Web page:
root.connect('p1.x', 'p.x')
root.connect('p2.y', 'p.y')


Then we connect up the outputs of the IndepVarComps to the parameters of the Paraboloid. Notice the dotted naming convention used to refer to variables. So, for example, p1 represents the first IndepVarComp that we created to set the value of x and so we connect that to parameter x of the Paraboloid. Since the Paraboloid is named p and has a parameter x, it is referred to as p.x in the call to the connect method.

Every problem has a Driver and for most situations, we would want to set a Driver for the Problem using code like this

top.driver = SomeDriver()


For this very simple tutorial, we do not need to set a Driver, we will just use the default, built-in driver, which is Driver. ( Driver also serves as the base class for all Drivers. ) Driver is the simplest driver possible, running a Problem once.

top.setup()


Before we can run our model we need to do some setup. This is done using the setup method on the Problem. This method performs all the setup of vector storage, data transfer, etc., necessary to perform calculations. Calling setup is required before running the model.

top.run()


Now we can run the model using the run method of Problem.

print(top['p.f_xy'])


Finally, we print the output of the Paraboloid Component using the dictionary-style method of accessing variables on the problem instance. Putting it all together:

top = Problem()
root = top.root = Group()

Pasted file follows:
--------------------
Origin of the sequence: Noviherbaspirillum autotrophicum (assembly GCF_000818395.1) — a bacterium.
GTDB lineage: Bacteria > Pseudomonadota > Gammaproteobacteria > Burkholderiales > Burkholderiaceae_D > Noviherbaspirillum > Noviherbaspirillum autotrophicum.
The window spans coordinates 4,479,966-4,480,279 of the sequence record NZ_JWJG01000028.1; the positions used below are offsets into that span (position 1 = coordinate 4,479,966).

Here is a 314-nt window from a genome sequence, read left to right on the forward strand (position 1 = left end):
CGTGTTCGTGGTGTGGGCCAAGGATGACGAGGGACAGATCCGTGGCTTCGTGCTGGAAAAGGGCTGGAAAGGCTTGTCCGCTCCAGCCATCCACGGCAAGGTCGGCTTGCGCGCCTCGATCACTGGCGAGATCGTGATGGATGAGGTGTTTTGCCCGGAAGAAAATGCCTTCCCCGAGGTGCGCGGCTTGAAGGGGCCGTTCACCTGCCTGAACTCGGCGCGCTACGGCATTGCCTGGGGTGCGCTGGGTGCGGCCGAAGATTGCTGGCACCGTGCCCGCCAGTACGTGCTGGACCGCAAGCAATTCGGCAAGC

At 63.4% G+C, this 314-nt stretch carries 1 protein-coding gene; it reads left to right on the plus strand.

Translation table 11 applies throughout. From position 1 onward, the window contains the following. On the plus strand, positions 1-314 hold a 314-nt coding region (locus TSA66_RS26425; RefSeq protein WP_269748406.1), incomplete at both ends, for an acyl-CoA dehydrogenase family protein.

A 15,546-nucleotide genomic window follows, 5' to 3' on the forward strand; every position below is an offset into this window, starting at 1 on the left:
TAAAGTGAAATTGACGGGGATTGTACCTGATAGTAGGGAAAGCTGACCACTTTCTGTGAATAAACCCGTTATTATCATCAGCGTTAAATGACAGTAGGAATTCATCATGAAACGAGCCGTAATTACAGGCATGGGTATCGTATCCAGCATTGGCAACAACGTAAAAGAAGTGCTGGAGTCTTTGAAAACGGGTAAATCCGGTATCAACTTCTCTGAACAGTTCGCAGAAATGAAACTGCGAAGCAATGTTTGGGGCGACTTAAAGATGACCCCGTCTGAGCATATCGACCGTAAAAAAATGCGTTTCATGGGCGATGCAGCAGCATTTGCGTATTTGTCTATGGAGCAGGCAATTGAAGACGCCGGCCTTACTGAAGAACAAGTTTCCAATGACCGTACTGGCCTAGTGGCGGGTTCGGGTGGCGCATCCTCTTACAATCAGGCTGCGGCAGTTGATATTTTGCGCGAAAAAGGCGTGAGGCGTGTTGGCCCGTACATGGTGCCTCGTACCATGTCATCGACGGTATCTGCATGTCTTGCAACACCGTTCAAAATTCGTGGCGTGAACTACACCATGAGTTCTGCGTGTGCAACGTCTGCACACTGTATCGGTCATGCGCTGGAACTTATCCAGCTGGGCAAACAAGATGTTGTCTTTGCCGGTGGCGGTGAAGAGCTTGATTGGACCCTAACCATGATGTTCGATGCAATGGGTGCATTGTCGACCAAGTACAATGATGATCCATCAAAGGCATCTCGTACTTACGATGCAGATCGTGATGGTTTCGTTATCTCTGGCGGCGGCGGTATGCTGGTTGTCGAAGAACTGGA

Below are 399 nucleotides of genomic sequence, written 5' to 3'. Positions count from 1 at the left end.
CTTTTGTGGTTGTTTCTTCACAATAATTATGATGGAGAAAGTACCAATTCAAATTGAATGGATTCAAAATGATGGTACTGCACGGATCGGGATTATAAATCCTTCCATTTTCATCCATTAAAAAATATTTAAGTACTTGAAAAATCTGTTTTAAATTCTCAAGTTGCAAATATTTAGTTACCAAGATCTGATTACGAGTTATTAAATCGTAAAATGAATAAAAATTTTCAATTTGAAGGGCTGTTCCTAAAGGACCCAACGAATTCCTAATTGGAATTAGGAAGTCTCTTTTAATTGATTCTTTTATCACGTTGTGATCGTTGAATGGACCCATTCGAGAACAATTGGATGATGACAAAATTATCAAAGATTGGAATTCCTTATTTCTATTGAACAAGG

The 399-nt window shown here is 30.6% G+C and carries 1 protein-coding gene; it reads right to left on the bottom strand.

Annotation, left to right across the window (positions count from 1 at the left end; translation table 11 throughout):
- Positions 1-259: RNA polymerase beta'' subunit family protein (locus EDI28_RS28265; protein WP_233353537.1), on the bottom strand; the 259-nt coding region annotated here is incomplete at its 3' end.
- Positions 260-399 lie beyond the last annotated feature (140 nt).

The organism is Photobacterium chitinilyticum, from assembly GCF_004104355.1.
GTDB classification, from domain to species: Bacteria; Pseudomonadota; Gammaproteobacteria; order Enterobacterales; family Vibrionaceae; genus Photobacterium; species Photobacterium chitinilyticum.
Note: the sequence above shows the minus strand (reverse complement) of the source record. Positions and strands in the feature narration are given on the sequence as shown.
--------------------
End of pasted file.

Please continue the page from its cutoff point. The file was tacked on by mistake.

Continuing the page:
root.connect('p1.x', 'p.x')
root.connect('p2.y', 'p.y')

top.setup()
top.run()

print(top['p.f_xy'])


The output should look like this:

-15.0


The IndepVarComp component is used to define a source for an unconnected param that we want to use as an independent variable that can be declared as a design variable for a driver. In our case, we want to optimize the Paraboloid model, finding values for ‘x’ and ‘y’ that minimize the output ‘f_xy.’

Sometimes we just want to run our component once to see the result. Similarly, sometimes we have params that will be constant through our optimization, and thus don’t need to be design variables. In either of these cases, the IndepVarComp is not required, and we can build our model while leaving those parameters unconnected. All unconnected params use their default value as the initial value. You can set the values of any unconnected params the same way as any other variables by doing the following:

top = Problem()
root = top.root = Group()

top.setup()

# Set values for x and y
top['x'] = 5.0